Brenna Hillier

Very wise words from writer Brenna Hillier!

QRM: Can you tell us a little bit about who you are and what you do in the games industry?

Brenna: I've been writing down things pertaining to games for money for over ten years. I worked as a games journalist for most of that time, but I hit a ceiling in independent media in Australia and I wasn't keen to go down the corporate or influencer route - even if I were suited to either, which I'm definitely not! - so I left the industry altogether for a year. After a series of adventures I was lucky enough to wind up in a conversation at Game Plus in Adelaide, which eventually led to me landing a job so ideal I'd never even dreamed of trying for it. Now I plan, plot, script and build cutscenes for multiple projects with a great team of people. I'm 35, gay as the moon, and cannot be stopped.

QRM: What about the games industry excites and inspires you?

Brenna: I personally am happy anywhere I can write things down, pay my rent, and feel I've inspired some sort of reaction or emotion with an audience - but there's something especially magical about the agency players find in games that makes that connection extra special. I also love working in a group of creatives who are all equally if not more geeky, so I don't have to reach for water cooler conversation or put up with jokes at my expense. I spent 12 months among the muggles, and I refuse to go back.

QRM: What about the games industry frustrates or disappoints you? What are the challenges you’re currently facing in the industry?

Brenna: Crunch, work-life balance and job security are big ticket issues across the industry, but they can be especially consequential for marginalised people, because we're significantly more likely to have additional complicating circumstances, like challenging home situations, financial insecurity and health troubles. I'm really happy to be at Mighty Kingdom, because management takes employee wellbeing very seriously, but it seems like that's a pretty rare approach. Personally, my biggest challenges are struggling with inter-personal communications when I go through a rough mental health patch, so having the flexibility to work at home; knowing I can speak directly to anybody in the company about my concerns; receiving active support for my little foibles; and being able to speak openly about my problems without judgment have been enormously enabling.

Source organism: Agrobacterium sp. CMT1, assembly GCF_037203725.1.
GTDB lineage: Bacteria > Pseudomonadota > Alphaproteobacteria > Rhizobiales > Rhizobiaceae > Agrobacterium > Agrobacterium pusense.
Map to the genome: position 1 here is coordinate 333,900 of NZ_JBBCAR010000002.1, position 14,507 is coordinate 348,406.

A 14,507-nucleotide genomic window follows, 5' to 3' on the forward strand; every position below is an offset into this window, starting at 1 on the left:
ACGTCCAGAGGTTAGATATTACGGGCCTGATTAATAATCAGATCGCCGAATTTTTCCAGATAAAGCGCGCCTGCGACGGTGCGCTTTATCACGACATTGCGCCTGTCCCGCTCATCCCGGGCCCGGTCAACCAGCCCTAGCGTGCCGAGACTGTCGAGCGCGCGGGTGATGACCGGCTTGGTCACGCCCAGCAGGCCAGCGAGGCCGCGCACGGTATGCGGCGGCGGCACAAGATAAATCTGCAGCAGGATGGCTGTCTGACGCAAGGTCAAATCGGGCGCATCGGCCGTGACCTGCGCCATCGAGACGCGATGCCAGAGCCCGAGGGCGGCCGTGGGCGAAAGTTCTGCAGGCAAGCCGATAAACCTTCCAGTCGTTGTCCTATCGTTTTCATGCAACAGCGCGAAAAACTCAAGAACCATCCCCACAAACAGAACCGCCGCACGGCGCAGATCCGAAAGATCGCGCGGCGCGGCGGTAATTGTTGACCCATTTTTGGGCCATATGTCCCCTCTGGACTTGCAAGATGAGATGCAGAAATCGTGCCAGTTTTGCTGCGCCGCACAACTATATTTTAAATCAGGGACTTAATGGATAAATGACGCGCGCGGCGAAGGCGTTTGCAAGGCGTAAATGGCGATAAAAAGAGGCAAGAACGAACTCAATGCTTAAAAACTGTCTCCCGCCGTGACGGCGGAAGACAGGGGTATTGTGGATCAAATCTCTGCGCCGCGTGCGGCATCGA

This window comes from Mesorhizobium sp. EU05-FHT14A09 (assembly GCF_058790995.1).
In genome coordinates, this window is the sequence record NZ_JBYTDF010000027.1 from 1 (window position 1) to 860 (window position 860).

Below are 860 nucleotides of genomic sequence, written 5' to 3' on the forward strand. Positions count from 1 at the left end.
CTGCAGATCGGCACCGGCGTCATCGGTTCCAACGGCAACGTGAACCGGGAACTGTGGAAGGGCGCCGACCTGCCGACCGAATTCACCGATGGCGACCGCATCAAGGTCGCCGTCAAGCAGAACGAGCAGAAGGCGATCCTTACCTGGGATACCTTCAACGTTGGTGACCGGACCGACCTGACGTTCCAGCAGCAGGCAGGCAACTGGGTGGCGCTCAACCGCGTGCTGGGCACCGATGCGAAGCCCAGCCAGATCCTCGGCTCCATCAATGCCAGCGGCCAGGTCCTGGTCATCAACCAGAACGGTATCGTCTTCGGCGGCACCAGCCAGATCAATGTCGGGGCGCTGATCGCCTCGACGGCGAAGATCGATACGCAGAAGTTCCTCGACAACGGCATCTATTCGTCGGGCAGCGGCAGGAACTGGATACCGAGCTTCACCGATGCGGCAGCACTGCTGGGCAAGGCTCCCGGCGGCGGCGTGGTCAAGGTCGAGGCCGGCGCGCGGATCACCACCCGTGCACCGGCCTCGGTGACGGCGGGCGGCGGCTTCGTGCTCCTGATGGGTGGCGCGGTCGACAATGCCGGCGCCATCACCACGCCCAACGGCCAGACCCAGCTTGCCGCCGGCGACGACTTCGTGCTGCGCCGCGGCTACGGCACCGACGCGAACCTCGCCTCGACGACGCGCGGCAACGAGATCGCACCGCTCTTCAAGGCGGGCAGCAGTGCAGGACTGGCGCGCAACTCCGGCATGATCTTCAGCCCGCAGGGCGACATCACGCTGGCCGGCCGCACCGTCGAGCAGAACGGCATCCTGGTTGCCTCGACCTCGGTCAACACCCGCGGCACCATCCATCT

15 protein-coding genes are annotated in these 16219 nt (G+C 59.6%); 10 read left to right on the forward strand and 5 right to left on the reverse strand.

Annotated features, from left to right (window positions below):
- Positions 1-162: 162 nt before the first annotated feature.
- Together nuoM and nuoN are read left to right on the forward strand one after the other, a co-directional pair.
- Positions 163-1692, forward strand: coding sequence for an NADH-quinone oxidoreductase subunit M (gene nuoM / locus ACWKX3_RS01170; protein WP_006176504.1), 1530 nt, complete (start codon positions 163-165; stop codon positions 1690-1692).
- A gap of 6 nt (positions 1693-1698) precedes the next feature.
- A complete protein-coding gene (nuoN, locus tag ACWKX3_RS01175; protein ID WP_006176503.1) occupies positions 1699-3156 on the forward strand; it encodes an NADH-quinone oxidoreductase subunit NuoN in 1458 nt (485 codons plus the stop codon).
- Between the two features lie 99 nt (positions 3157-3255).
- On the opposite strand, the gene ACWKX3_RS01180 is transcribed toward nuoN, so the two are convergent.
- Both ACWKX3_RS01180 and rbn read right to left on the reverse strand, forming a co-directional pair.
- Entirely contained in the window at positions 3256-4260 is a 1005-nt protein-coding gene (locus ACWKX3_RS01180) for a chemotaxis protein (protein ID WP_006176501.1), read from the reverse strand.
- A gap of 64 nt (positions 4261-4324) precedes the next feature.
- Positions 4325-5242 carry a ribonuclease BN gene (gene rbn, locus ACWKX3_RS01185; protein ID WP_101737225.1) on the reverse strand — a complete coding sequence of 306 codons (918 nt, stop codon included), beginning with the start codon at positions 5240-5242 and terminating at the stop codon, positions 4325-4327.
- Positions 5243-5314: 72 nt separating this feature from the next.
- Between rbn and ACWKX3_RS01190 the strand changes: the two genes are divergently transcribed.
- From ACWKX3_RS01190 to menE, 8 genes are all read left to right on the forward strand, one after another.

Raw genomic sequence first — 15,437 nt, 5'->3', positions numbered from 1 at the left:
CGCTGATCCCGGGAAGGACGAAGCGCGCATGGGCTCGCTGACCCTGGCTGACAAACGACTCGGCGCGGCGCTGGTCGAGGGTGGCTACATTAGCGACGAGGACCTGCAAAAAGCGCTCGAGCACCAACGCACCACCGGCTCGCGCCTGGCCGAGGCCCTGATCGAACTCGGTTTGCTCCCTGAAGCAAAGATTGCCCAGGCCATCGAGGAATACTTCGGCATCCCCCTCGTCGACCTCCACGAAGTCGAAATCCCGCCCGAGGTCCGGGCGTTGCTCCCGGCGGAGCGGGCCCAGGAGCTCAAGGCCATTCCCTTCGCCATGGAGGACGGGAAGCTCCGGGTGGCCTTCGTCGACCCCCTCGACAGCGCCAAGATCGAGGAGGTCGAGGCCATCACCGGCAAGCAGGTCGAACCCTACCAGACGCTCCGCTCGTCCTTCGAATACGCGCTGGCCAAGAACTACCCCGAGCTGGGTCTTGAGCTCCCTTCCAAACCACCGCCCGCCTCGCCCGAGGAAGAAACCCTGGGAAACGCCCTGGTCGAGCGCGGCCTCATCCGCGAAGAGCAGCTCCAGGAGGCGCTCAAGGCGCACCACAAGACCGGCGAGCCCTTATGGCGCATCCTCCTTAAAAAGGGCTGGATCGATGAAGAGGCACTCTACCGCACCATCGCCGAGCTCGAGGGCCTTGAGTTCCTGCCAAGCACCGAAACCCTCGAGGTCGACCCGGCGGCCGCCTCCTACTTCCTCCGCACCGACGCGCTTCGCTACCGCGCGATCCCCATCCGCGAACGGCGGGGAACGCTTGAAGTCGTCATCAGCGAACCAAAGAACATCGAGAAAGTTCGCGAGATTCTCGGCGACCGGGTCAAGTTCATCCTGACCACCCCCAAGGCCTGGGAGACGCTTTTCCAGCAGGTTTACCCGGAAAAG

QRM: If you could make one roadblock magically disappear from the games industry, what would you choose and why?

Brenna: I would love to make all non-marginalised people aware of the cultural barriers that the rest of us constantly push back against, and have them understand what it's like to live with the incessant friction of feeling excluded and alienated by microaggressions. We often talk about impostor syndrome and lack of self confidence as barriers for marginalised people to overcome, and I do believe the world would be a better place if we all felt comfortable talking directly to our bosses, speaking up in meetings, and pushing our ideas. But the problem is two-sided, and it's not just about us leaning in; so many of us are powerfully conditioned by social roles or trauma to take a back seat, and very often there's no hand reaching down to meet ours reaching up.

QRM: What message would you give to allies—both individuals and companies—who want to know how to support marginalised people better?

Brenna: Don't just feed your diverse hires into the meat grinder; you must actively work to create an inclusive and supportive culture. There's no point in the CEO saying 'we welcome people of all kinds' if on day one your new hire is sharing desk space with somebody who uses language demonstrating their intolerance. Hire people who share the values you want your company to embody - and be willing to get rid of (or counsel and educate) those who don't.

QRM: What message would you give to marginalised people who are working in games or would like to work in games?

Brenna: Join the union. This message applies to everyone, actually!

QRM: If people want to find and support you and your work, how can they do that?

Brenna: If you wish to follow me on social networks you must pass a series of tests, the first of which is to find me.